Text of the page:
were to be treated, but took no action to ensure that pretrial detainees received required insulin
Plaintiff asserts that John Doe (1) failed to ensure that employees were properly trained to
provide adequate medical care to diabetics. Plaintiff asserts that Franklin and Mercer were
deliberately indifferent to his medical needs by taking him to the police station when he was first
arrested, rather than immediately to the Detroit Receiving Hospital. Plaintiff asserts that Greenleaf,
Pessina, Foster, White, Fisher, Jones, Rogers, and John Doe (2) and (3) intentionally withheld his
insulin treatments and refused to take him to the Detroit Receiving Hospital for insulin shots
between November 24, 2009 and November 28, 2009, in deliberate indifference to his serious
medical needs. Plaintiff also asserts that Franklin and Mercer conspired with the other named
defendants to detain him in the 5th Eastern District Police Department in the knowledge that the
facility could not accommodate plaintiff’s medical needs.
Plaintiff seeks mental and emotional damages from all named defendants, along with
$5,000,000 in punitive damages. Plaintiff also seeks an injunction prohibiting defendants from
detaining anyone at the 5th Eastern District Police Department until defendants implement written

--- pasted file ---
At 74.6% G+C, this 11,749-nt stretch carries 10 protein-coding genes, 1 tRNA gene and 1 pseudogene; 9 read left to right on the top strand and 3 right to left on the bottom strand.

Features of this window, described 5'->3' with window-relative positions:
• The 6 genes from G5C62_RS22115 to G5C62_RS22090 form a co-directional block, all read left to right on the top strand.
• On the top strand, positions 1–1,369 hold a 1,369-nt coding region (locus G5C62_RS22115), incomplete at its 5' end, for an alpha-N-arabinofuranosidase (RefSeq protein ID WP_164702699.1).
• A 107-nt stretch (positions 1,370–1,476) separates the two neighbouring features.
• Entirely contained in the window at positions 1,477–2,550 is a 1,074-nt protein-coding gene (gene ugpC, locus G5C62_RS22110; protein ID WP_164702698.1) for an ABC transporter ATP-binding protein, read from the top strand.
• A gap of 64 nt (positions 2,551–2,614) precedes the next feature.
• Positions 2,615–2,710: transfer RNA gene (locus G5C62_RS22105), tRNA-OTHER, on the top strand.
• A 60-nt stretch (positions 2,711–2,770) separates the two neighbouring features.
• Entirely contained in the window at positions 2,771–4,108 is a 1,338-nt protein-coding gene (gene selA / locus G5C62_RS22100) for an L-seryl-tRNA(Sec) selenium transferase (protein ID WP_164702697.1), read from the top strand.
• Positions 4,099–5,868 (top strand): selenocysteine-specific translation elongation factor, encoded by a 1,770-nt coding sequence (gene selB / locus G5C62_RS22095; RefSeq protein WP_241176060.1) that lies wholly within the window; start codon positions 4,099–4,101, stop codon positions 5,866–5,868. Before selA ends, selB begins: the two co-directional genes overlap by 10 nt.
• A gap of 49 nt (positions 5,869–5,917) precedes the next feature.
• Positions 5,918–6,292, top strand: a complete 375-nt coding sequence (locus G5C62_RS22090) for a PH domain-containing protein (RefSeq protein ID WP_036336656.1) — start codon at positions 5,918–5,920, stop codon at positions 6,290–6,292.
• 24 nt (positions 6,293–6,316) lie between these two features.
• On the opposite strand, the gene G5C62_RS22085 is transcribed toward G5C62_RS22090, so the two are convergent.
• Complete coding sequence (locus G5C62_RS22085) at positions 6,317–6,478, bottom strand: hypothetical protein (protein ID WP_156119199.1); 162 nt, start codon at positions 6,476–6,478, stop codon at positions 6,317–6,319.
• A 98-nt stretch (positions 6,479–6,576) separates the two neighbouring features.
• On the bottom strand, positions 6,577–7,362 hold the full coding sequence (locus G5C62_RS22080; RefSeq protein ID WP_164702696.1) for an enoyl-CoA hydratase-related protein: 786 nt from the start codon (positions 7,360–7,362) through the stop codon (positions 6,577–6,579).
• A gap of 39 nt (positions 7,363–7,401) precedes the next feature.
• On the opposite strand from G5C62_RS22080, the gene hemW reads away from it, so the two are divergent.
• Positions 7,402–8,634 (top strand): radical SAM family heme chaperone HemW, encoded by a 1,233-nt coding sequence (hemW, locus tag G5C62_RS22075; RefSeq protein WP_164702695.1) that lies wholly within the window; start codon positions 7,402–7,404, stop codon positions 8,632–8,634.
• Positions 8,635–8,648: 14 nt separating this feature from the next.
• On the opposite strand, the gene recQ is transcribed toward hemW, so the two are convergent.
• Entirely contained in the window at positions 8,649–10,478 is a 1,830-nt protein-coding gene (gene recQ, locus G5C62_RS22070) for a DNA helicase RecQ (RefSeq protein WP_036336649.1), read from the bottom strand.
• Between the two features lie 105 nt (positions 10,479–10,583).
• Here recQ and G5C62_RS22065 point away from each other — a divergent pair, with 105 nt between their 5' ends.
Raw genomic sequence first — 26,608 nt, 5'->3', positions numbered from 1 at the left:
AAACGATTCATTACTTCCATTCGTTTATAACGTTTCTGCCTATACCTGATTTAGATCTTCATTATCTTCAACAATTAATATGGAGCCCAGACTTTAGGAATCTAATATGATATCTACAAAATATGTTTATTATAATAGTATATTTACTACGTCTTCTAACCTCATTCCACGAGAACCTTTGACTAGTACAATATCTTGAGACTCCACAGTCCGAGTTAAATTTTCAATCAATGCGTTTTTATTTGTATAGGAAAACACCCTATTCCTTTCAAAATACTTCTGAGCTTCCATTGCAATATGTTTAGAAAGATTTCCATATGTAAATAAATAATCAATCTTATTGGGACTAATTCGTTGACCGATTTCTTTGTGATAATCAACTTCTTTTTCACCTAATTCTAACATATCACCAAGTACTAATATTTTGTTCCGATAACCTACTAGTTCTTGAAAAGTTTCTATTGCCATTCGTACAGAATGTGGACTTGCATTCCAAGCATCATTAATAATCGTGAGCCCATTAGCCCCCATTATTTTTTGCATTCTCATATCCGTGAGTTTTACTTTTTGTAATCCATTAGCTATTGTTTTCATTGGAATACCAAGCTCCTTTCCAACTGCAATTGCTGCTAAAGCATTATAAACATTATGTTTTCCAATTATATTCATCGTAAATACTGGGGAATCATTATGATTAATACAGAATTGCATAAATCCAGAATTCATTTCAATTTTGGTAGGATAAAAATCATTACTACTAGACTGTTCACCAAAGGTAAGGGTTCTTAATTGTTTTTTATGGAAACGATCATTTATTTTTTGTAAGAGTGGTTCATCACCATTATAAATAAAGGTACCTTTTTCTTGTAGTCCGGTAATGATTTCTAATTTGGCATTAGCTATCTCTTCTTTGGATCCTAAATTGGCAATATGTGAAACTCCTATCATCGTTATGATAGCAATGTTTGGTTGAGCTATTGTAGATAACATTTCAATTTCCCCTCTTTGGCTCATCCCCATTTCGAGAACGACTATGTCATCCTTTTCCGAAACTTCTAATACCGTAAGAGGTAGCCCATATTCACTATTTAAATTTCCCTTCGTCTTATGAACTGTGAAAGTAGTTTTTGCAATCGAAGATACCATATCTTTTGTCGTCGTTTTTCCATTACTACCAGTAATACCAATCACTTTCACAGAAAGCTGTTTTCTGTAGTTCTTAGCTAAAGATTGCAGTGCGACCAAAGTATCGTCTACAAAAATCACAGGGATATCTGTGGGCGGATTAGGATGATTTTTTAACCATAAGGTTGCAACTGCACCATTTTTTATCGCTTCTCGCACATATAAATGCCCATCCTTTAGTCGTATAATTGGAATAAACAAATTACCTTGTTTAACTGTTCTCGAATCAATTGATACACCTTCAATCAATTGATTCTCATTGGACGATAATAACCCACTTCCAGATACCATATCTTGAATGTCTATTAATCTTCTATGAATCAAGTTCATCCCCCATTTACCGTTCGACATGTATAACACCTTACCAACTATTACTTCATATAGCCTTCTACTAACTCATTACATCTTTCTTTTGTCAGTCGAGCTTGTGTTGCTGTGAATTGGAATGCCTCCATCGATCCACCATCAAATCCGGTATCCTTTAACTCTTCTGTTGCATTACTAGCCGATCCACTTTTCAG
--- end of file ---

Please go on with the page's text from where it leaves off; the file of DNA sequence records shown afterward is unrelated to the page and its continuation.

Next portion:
procedures on how pretrial detainees will receive medically prescribed insulin injections and how
pretrial detainees can resolve complaints about not receiving such injections.
Plaintiff has been granted in forma pauperis status. Under the Prison Litigation Reform Act
("PLRA"), the Court is required to sua sponte dismiss an in forma pauperis complaint before service
on a defendant if it determines that the action is frivolous or malicious, fails to state a claim upon
which relief can be granted, or seeks monetary relief against a defendant who is immune from such
relief. See 42 U.S.C. § 1997e(c); 28 U.S.C. § 1915(e)(2)(B).
To state a claim under 42 U.S.C. § 1983, a plaintiff must allege that (1) he was deprived of
a right, privilege, or immunity secured by the federal Constitution or laws of the United States, and
(2) the deprivation was caused by a person acting under color of state law. Flagg Bros., Inc. v.
Brooks, 436 U.S. 149, 155-57 (1978). A pro se civil rights complaint is to be construed liberally.
Haines v. Kerner, 404 U.S. 519, 520-21 (1972). Despite the liberal pleading standard accorded pro
se plaintiffs, the Court finds that plaintiff's complaint is subject to dismissal because it fails to state
a claim for relief as to certain defendants and certain claims.
Under the Eighth Amendment to the U.S. Constitution, prison officials must provide
adequate medical care to prisoners. Farmer v. Brennan, 511 U.S. 825, 832 (1994); Estelle v.